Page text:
Last week was another post election, much ado about waiting week and our groups fared pretty well through the political noise as the much awaited period of sideways trading starts to curl names higher. We had one core ZLT position (MMR) taken out for > 70% premium and while we don't often gripe about that kind of move the longer term potential of the Ultra Deep play is diluted (for us at least) as we won't be long FCX (just not our bag), leaving us with lower working interest UD partner EXXI and the soon to be formed Jim Bob Royalty Trust (we''ll call it something else when they file the S4 but we do suggest they go with the ticker JBRT). We did add to the MMR position in the previous week as more delays at the Davy Jones 1 wellbore and a really negative set of comments of out JPM's zero dollar joe sent the stock screaming south (see our Zman's Stuff link at lower right to commemorate the event).
Some stuff circled in the table below:
[Related -3 US Updates Show Ongoing Growth]
Yield Worry. Sentiment returned to wearing down the yield names as can be seen by the relative under-performance of the AMLP ETF as more fears arise over D.C.'s possible treatment of dividends. While dividend tax rates are set to go up we have not had conversations with any trust or MLP that points to actual legislation moving through the channels that would hurt the names (much the same can be said about passing changes to kill off IDC's as well, it's fear over fantasy at this point).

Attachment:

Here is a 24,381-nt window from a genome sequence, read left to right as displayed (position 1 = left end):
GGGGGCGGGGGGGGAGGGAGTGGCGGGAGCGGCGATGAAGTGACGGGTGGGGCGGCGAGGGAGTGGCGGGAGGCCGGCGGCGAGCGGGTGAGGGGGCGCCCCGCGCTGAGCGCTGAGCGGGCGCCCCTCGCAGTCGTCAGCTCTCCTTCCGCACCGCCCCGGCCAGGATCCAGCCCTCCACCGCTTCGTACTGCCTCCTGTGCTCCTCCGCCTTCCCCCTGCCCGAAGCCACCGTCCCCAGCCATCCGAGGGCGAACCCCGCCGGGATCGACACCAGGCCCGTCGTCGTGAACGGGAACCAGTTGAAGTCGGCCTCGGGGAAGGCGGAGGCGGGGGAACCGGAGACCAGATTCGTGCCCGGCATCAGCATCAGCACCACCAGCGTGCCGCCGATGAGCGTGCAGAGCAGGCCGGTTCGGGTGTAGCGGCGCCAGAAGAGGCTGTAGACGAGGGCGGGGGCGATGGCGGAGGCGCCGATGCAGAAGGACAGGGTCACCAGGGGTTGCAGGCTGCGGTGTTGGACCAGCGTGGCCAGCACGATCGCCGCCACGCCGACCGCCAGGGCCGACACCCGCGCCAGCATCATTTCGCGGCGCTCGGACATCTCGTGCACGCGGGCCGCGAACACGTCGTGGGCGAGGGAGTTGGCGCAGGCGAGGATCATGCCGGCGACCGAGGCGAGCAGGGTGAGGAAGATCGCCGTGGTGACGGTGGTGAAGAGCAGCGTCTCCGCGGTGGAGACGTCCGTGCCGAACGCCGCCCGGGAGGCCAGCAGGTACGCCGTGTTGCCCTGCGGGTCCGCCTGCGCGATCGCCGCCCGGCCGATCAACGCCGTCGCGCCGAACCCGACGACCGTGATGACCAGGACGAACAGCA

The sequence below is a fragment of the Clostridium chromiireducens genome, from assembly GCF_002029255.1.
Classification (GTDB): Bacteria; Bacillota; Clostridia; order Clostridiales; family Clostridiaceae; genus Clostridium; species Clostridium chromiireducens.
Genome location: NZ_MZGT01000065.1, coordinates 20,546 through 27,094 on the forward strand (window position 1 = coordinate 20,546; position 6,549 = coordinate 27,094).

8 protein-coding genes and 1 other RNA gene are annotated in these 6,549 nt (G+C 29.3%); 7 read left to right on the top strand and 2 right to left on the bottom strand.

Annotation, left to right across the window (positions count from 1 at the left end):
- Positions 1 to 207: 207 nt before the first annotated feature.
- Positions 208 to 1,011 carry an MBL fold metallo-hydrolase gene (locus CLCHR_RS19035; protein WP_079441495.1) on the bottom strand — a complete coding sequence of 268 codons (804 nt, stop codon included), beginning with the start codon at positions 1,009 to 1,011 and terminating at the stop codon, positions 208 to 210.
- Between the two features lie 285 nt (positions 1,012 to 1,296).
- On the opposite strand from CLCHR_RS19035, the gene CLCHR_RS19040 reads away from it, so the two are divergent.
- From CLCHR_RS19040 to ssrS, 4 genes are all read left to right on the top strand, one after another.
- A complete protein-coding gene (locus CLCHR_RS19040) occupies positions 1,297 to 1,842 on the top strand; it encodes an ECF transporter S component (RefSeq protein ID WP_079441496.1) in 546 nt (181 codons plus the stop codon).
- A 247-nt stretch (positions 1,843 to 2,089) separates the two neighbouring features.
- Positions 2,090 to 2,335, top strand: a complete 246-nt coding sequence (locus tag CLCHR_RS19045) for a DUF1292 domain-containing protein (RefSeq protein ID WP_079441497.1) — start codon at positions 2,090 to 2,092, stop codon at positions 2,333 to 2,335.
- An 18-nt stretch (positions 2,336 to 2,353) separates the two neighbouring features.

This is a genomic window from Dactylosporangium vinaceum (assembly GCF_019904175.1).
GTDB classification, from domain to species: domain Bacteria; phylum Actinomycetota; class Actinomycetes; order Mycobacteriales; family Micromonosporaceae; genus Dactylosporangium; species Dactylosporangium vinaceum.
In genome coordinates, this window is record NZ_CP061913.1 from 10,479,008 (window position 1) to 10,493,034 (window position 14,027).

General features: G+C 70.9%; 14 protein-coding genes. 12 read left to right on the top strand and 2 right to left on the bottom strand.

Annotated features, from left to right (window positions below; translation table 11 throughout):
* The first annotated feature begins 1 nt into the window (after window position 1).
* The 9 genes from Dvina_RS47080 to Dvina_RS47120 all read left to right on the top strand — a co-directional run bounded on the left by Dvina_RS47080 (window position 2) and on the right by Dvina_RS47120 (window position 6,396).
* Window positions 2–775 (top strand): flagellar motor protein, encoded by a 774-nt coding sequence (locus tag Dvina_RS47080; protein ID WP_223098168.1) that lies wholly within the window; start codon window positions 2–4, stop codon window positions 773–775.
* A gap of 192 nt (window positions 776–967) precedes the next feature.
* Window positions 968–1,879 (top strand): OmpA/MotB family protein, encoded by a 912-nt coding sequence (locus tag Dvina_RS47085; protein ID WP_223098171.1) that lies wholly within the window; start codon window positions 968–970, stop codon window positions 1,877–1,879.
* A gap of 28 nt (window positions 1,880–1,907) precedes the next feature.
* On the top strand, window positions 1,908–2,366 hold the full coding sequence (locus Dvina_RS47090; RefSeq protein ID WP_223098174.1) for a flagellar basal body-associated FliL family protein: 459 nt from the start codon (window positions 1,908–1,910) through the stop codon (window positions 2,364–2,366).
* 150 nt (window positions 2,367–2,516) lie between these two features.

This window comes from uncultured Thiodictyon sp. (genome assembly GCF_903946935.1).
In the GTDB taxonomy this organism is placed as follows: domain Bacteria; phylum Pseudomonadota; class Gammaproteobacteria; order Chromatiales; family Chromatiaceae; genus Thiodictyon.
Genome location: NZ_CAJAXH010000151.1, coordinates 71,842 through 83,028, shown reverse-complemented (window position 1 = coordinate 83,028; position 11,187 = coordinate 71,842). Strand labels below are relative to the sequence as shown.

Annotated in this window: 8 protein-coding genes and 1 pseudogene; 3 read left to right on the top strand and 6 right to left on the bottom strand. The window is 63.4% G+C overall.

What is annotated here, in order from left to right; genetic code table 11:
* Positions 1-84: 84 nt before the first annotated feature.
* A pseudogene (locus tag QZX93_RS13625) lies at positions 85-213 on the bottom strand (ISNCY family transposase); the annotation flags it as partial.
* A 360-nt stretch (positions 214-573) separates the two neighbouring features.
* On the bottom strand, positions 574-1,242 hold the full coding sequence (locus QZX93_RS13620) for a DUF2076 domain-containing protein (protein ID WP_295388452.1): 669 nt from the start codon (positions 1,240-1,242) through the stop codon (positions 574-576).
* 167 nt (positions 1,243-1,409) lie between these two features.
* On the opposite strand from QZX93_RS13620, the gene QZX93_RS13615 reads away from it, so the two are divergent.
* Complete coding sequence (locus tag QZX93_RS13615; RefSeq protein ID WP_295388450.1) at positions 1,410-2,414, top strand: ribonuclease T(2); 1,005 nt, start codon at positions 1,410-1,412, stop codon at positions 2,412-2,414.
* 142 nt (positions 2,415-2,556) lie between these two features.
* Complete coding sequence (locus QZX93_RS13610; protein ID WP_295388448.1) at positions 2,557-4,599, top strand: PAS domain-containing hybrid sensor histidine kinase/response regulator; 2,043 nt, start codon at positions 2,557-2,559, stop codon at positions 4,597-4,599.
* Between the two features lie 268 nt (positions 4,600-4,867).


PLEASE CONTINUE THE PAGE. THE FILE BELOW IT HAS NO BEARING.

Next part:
Natural Gas Prices Holding Their Own. We had been expecting a modest retreat in prices in the prior week and last week. Prior week check, last week not so much. For those keeping score we have temporarily ducked out of record storage levels with this week's slightly bigger than expected 73 Bcf withdrawal. We'll get one last anemic withdrawal next Thursday putting us backing into record territory but after that the withdrawal season will kick off in earnest and as natural gas demand has remained stickier than most expected at today's somewhat rebounded prices for both the industrial and electrical consumption components we expect a re-acceleration of the erosion of the storage overhang relative to five year averages pushing us into deficit territory over the course of the winter.
[Related -Moving Averages Don't Move Stocks]
Drybulk Rates Remain Beyond Thunderdome Volatile. We've been asked why they have been moving higher of late and with the recent modestly improved news out of China its not hard to fathom that higher demand is behind the move. We've avoided the space for several years now, and may do a little work in the future but year to date rates have been crushed and rallies like the recent one for the bigger ships are clearly easily collapsible at a moment's notice (down 24% this week, down 56% on the year? Ugh, no thanks).
Notable stuff in the posts last week watch:
- The full Bakken players update
- A Wattenberg player cheat sheet
- MMR / JBRT valuation thoughts and more
Otherwise, have a good weekend.